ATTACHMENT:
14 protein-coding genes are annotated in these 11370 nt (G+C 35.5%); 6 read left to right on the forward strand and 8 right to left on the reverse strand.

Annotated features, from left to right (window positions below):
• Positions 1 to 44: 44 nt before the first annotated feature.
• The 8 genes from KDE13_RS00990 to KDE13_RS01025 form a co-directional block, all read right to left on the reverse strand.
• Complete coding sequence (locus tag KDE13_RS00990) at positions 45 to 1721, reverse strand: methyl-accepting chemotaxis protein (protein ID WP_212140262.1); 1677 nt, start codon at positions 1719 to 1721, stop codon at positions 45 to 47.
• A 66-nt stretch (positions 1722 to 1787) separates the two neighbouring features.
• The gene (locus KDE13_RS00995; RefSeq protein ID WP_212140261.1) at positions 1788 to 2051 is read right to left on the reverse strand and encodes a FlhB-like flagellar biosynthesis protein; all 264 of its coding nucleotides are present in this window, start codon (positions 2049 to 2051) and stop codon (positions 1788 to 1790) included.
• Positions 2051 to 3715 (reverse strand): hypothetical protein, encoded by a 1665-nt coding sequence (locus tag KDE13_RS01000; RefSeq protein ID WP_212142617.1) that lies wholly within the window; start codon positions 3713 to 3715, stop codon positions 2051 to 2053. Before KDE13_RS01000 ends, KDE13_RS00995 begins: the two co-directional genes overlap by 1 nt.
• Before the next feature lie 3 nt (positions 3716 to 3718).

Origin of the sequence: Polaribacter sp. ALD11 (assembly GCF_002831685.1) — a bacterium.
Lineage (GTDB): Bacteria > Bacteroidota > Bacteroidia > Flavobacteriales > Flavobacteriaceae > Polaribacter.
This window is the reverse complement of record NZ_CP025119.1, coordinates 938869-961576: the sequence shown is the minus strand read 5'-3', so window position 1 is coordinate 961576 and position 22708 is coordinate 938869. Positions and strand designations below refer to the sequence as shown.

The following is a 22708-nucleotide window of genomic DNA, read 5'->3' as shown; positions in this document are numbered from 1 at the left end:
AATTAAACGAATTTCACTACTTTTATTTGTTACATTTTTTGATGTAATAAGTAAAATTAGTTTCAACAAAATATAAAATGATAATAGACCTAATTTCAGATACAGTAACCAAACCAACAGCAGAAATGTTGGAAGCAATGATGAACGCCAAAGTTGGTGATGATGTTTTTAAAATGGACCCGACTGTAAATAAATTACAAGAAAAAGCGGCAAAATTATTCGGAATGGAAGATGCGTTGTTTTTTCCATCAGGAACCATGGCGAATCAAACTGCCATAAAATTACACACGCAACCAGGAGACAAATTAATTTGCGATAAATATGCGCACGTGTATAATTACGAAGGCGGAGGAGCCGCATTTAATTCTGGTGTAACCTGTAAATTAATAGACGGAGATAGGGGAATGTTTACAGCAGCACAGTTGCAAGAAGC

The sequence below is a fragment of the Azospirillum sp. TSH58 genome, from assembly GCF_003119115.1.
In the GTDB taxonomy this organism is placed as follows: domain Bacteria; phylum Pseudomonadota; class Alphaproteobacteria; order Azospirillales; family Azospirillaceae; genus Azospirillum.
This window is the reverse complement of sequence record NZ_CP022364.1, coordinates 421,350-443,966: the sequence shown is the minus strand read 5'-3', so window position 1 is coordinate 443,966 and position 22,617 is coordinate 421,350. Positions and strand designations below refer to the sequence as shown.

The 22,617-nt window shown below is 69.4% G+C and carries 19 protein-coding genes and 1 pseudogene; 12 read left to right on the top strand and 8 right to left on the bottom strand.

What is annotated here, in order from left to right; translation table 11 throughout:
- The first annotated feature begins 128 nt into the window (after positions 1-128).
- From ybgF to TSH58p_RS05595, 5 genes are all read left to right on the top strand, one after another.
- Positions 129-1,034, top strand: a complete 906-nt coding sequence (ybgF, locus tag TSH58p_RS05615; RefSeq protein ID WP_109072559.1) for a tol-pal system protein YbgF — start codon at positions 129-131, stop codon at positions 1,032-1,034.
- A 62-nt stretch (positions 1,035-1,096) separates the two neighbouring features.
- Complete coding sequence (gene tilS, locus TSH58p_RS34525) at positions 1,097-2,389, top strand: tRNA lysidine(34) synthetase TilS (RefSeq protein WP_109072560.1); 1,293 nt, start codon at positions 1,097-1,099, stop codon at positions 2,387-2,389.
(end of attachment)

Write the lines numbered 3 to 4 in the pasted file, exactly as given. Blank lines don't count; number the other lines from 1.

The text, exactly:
• Positions 1 to 44: 44 nt before the first annotated feature.
• The 8 genes from KDE13_RS00990 to KDE13_RS01025 form a co-directional block, all read right to left on the reverse strand.